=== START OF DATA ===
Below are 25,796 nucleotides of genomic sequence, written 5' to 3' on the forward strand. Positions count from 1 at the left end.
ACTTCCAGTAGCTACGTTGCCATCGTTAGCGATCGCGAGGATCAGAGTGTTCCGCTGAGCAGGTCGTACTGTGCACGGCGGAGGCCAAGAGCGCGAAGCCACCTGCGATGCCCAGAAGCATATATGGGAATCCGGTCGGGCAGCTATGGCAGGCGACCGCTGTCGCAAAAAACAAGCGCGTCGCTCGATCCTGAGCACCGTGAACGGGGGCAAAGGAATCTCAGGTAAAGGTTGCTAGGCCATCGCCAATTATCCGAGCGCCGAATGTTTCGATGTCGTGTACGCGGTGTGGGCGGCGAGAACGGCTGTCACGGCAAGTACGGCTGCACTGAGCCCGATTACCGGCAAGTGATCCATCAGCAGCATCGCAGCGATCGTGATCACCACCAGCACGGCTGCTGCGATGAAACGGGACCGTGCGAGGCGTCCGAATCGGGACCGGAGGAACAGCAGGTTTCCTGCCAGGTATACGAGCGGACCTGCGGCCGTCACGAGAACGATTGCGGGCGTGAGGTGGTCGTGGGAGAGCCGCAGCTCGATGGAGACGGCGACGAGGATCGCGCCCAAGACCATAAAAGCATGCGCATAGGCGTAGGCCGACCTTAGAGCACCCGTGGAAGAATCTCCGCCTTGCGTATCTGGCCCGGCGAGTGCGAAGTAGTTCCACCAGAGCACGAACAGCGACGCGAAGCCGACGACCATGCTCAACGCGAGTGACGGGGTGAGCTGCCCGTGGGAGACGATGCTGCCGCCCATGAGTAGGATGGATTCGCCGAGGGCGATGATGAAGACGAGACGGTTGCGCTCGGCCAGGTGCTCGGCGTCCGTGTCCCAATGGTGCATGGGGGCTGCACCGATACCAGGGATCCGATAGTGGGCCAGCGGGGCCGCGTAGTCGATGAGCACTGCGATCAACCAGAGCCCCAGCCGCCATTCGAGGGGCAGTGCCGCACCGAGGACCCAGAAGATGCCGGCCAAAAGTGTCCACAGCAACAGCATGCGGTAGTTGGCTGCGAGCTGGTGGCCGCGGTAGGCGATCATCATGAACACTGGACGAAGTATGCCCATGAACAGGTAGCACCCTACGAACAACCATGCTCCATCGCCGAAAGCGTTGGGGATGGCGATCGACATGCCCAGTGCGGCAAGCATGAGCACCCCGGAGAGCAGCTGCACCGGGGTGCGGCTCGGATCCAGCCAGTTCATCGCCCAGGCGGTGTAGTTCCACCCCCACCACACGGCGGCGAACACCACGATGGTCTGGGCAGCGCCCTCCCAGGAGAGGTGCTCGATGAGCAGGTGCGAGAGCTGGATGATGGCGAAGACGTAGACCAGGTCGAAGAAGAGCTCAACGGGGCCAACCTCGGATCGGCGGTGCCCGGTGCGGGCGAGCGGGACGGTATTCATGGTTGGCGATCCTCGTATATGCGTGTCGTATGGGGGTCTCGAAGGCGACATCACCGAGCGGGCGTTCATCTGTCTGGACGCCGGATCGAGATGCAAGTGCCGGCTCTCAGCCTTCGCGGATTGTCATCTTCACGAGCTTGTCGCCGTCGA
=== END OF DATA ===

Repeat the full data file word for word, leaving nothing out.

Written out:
Below are 25,796 nucleotides of genomic sequence, written 5' to 3' on the forward strand. Positions count from 1 at the left end.
ACTTCCAGTAGCTACGTTGCCATCGTTAGCGATCGCGAGGATCAGAGTGTTCCGCTGAGCAGGTCGTACTGTGCACGGCGGAGGCCAAGAGCGCGAAGCCACCTGCGATGCCCAGAAGCATATATGGGAATCCGGTCGGGCAGCTATGGCAGGCGACCGCTGTCGCAAAAAACAAGCGCGTCGCTCGATCCTGAGCACCGTGAACGGGGGCAAAGGAATCTCAGGTAAAGGTTGCTAGGCCATCGCCAATTATCCGAGCGCCGAATGTTTCGATGTCGTGTACGCGGTGTGGGCGGCGAGAACGGCTGTCACGGCAAGTACGGCTGCACTGAGCCCGATTACCGGCAAGTGATCCATCAGCAGCATCGCAGCGATCGTGATCACCACCAGCACGGCTGCTGCGATGAAACGGGACCGTGCGAGGCGTCCGAATCGGGACCGGAGGAACAGCAGGTTTCCTGCCAGGTATACGAGCGGACCTGCGGCCGTCACGAGAACGATTGCGGGCGTGAGGTGGTCGTGGGAGAGCCGCAGCTCGATGGAGACGGCGACGAGGATCGCGCCCAAGACCATAAAAGCATGCGCATAGGCGTAGGCCGACCTTAGAGCACCCGTGGAAGAATCTCCGCCTTGCGTATCTGGCCCGGCGAGTGCGAAGTAGTTCCACCAGAGCACGAACAGCGACGCGAAGCCGACGACCATGCTCAACGCGAGTGACGGGGTGAGCTGCCCGTGGGAGACGATGCTGCCGCCCATGAGTAGGATGGATTCGCCGAGGGCGATGATGAAGACGAGACGGTTGCGCTCGGCCAGGTGCTCGGCGTCCGTGTCCCAATGGTGCATGGGGGCTGCACCGATACCAGGGATCCGATAGTGGGCCAGCGGGGCCGCGTAGTCGATGAGCACTGCGATCAACCAGAGCCCCAGCCGCCATTCGAGGGGCAGTGCCGCACCGAGGACCCAGAAGATGCCGGCCAAAAGTGTCCACAGCAACAGCATGCGGTAGTTGGCTGCGAGCTGGTGGCCGCGGTAGGCGATCATCATGAACACTGGACGAAGTATGCCCATGAACAGGTAGCACCCTACGAACAACCATGCTCCATCGCCGAAAGCGTTGGGGATGGCGATCGACATGCCCAGTGCGGCAAGCATGAGCACCCCGGAGAGCAGCTGCACCGGGGTGCGGCTCGGATCCAGCCAGTTCATCGCCCAGGCGGTGTAGTTCCACCCCCACCACACGGCGGCGAACACCACGATGGTCTGGGCAGCGCCCTCCCAGGAGAGGTGCTCGATGAGCAGGTGCGAGAGCTGGATGATGGCGAAGACGTAGACCAGGTCGAAGAAGAGCTCAACGGGGCCAACCTCGGATCGGCGGTGCCCGGTGCGGGCGAGCGGGACGGTATTCATGGTTGGCGATCCTCGTATATGCGTGTCGTATGGGGGTCTCGAAGGCGACATCACCGAGCGGGCGTTCATCTGTCTGGACGCCGGATCGAGATGCAAGTGCCGGCTCTCAGCCTTCGCGGATTGTCATCTTCACGAGCTTGTCGCCGTCGA